e: [OS X TeX] Compressing pdf graphics

Chabot Denis chabotd at globetrotter.net
Wed May 23 22:20:43 EDT 2007


Thanks to many of you who sent suggestions about compressing  
"graphics-to-be-included" individually, or the whole LaTeX-produced  
pdf document all at once. In a second message I'll mention some tests  
I've done.

But I'd like to show you these extracts from the pdftex manual and  
ask those of you who understand TeX better than me if one or the  
other of these two options would be helpful.

I do not understand the difference between stream and non-stream  

And I obviously do not know how to use these commands. Putting them  
in my preamble had hardly any effect. For my 20.6 MB pdf, adding


to the preamble still resulted in a 20.6 MB pdf output.

adding these:


resulted in a minor saving (down to 20.4 MB). Remember, this is the  
file that shrinks down to a bit less than 7 MB using Acrobat "reduce- 
file compatibility Acrobat 6" command & setting.

Now the text from the pdftex doc:

>  \pdfcompresslevel (integer)
> This integer parameter specifies the level of stream compression  
> (text, in--line graphics, and embedded
> png images (only if they are un- and re--compressed during the  
> embedding process); all done by the zlib
> library). Zero means no compression, 1 means fastest, 9 means best,  
> 2..8 means something in between.
> A value outside this range will be adjusted to the nearest  
> meaningful value. This parameter is read each
> time pdfTEX starts a stream. Setting \pdfcompresslevel=0 is great  
> for pdf stream debugging.
>  \pdfobjcompresslevel (integer)
> This integer parameter controls the compression of non-stream  
> objects. In the pdf-1.4 specification these
> objects still had to go into the pdf file as clear text,  
> uncompressed. The pdf-1.5 specification now allows
> to collect non-stream objects as “compressed objects” into “object  
> stream” objects (/Type /ObjStm, see
> pdf Ref. 5th ed., sect. 3.4.6). At the pdf file end instead of the  
> object table then an /XRef cross-reference
> stream is written out. This results in considerably smaller pdf  
> files, particularly if lots of annotations and
> links are used. The primitive has been introduced in pdfTEX 1.40.0.
> The writing of compressed objects is enabled by setting  
> \pdfobjcompresslevel to a value between
> 1 and 3; it’s disabled by value 0 (default). Enabling requires that  
> also \pdfminorversion > 4. If
> \pdfobjcompresslevel > 0, but \pdfminorversion < 5, a warning is  
> given and object stream writing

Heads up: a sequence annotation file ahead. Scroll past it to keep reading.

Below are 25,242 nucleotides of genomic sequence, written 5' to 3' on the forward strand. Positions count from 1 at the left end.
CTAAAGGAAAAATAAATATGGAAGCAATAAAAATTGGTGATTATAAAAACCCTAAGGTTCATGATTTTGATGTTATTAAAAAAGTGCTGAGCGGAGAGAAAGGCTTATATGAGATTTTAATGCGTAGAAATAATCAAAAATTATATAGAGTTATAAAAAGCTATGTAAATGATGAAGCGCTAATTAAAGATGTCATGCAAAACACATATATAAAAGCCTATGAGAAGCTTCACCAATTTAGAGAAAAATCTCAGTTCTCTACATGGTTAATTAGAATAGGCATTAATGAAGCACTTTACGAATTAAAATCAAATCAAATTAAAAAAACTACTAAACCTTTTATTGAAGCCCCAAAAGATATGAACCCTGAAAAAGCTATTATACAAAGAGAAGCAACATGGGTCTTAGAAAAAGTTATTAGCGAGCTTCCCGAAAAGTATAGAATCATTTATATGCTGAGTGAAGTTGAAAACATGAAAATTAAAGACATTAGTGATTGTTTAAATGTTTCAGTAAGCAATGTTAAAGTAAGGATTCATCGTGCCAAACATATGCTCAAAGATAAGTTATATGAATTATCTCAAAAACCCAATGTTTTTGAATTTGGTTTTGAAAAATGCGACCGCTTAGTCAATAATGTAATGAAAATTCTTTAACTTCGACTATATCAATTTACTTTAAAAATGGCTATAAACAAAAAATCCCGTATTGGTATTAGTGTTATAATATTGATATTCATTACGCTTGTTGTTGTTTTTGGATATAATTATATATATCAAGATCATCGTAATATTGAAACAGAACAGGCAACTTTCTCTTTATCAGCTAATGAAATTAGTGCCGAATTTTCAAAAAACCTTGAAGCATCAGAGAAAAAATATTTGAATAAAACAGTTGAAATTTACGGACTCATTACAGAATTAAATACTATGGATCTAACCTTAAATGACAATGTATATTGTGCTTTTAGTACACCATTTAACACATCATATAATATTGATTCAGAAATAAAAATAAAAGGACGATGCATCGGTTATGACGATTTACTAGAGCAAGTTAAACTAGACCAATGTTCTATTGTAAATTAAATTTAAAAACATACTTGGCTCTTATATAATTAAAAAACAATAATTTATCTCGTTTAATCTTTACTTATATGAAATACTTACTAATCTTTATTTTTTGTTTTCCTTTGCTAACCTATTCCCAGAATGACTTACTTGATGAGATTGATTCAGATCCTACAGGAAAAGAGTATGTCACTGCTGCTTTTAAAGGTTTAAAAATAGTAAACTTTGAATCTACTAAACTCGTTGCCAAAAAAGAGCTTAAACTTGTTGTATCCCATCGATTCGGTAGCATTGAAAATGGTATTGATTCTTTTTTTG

> is disabled. The \pdfobjcompresslevel value is clipped to the range  
> 0..3. Using values outside this
> range is not recommended (for future extension).
> The \pdfobjcompresslevel settings have the following effects: When  
> set to 0, no object streams are
> generated at all. When set to 1, all non-stream objects are  
> compressed with the exception of any objects
> coming with embedded pdf files (“paranoid” mode, to avoid yet  
> unknown problems), and also the
> /Info dictionary is not compressed for clear-text legibility. When  
> set to 2, also all non-stream objects
> coming with embedded pdf files are compressed, but the /Info  
> dictionary is still not compressed.
> Finally, when set to 3, all non-stream objects are compressed,  
> including the /Info dictionary (this
> means that the /Info can’t be read as clear text any more). If  
> object streams are to be used, currently
> \pdfobjcompresslevel=2 is recommended,
> Caveat: pdf files generated with object streams enabled can’t be  
> read with (old) pdf viewers that don’t
> understand pdf-1.5 files. For widest distribution and unknown  
> audience, don’t activate object stream
> writing. The pdf-1.5 standard describes also a hybrid object  
> compression mode that gives some backward
> compatibility, but this is currently not implemented, as pdf-1.5  
> seems to be rather quickly adopted by
> modern pdf viewers. Also not implemented is the optional /Extends key.

So if any of you can translate this into something I can understand  
and tell me if this goes into the preamble as I did above, I'd  
greatly appreciate. Being able to shrink the size of some of my  
documents without using Acrobat would be nice.

In another message I explore ways of shrinking individual graphics  
which have been suggested here and in personal emails.


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